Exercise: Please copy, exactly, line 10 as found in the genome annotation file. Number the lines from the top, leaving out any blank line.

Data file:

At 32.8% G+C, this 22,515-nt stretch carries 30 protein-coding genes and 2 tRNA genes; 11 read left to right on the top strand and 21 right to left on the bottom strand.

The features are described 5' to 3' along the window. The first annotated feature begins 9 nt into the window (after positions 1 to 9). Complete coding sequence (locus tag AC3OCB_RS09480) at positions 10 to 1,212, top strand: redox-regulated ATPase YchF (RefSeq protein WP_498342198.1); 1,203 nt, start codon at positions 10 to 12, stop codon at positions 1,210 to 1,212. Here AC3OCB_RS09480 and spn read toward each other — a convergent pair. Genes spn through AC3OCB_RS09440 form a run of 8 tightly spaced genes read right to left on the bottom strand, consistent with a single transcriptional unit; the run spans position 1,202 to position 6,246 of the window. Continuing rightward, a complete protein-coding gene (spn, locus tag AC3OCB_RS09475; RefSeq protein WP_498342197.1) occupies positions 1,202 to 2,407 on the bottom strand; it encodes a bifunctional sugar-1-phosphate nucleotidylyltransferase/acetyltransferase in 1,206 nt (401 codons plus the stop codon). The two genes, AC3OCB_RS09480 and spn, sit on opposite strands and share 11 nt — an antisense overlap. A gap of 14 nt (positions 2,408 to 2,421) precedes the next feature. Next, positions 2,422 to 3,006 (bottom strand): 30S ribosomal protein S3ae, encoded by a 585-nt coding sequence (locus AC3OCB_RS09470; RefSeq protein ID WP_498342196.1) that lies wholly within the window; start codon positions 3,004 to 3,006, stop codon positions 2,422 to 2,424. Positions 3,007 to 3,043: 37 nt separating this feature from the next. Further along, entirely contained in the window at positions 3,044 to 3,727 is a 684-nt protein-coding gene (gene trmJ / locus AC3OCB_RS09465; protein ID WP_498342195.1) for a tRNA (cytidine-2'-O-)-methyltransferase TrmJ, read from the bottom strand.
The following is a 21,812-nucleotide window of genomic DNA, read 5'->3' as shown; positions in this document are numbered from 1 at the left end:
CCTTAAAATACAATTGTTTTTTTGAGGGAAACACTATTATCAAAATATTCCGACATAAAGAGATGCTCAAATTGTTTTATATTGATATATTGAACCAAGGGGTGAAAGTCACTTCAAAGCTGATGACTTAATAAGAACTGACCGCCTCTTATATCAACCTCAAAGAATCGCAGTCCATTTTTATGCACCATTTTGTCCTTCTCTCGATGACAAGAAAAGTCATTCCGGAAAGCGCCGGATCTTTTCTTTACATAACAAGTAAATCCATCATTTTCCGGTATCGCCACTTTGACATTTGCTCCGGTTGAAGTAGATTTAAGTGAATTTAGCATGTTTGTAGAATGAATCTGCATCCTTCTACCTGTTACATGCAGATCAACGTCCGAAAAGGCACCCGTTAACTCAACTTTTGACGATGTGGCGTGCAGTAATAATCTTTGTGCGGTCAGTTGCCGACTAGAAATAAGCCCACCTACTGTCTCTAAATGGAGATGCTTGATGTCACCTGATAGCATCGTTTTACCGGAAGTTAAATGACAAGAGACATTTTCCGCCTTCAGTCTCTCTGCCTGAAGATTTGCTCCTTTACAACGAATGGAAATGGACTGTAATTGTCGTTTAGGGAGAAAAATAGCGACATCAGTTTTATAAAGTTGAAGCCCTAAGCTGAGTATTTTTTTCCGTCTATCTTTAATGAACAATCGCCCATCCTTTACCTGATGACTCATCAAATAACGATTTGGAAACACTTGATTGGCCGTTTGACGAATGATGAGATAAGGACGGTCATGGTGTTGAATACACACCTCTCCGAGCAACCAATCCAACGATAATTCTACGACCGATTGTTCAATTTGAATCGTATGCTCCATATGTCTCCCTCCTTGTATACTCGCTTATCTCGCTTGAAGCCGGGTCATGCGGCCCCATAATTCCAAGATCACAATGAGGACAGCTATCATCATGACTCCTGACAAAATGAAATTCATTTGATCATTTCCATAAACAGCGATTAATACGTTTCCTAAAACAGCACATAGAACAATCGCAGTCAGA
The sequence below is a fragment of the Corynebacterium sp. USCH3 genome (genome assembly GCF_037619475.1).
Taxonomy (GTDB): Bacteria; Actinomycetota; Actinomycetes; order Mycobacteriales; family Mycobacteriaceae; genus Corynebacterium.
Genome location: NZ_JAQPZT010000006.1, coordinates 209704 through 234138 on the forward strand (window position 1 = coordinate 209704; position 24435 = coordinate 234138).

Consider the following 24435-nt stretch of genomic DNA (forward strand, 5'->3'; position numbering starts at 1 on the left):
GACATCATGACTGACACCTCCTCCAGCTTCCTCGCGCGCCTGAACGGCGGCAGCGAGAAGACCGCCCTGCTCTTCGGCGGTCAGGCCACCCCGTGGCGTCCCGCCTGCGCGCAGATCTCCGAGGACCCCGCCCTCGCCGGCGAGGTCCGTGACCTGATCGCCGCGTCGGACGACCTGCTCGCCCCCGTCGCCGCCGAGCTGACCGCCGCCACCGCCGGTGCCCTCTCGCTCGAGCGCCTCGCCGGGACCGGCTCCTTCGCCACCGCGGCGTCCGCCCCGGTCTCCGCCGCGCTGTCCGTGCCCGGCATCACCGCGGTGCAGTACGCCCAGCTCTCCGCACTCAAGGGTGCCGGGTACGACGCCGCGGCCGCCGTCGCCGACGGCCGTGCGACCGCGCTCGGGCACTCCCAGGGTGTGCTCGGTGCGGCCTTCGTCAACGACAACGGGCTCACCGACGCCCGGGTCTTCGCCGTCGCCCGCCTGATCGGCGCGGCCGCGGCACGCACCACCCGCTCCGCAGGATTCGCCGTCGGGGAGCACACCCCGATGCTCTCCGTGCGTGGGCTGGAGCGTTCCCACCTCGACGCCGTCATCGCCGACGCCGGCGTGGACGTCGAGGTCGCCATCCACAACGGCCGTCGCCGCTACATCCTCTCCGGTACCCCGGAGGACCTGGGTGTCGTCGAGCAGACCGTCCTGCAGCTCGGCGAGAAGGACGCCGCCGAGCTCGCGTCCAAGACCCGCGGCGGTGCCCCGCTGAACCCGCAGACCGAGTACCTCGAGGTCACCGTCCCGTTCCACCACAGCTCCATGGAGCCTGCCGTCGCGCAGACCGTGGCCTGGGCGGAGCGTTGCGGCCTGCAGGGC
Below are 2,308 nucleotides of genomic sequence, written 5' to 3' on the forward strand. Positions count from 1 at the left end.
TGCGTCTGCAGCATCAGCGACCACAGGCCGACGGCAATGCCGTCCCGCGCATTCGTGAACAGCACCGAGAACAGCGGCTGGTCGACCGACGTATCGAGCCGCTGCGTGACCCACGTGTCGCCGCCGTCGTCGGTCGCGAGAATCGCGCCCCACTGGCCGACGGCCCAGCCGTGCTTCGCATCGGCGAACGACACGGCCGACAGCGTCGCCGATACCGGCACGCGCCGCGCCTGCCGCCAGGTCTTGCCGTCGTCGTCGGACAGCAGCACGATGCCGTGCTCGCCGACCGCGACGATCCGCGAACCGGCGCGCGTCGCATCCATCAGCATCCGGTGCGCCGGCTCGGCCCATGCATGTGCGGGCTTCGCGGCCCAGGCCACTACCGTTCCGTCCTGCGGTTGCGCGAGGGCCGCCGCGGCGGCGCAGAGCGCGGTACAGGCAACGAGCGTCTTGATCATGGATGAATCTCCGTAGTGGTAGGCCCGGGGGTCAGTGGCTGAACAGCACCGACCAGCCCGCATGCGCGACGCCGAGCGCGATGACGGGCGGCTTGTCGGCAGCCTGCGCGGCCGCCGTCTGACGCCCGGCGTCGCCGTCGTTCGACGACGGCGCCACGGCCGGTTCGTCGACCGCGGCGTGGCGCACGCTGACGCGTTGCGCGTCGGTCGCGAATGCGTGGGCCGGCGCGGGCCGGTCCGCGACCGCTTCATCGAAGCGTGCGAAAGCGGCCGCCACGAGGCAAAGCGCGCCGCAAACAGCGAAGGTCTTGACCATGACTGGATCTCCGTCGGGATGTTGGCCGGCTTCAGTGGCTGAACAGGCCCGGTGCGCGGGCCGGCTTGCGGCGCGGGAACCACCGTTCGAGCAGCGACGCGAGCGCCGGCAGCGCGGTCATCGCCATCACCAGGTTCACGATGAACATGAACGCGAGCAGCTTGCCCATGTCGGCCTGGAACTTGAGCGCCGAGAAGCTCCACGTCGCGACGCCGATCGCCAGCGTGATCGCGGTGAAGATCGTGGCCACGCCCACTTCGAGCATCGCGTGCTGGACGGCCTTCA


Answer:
Below are 2,308 nucleotides of genomic sequence, written 5' to 3' on the forward strand. Positions count from 1 at the left end.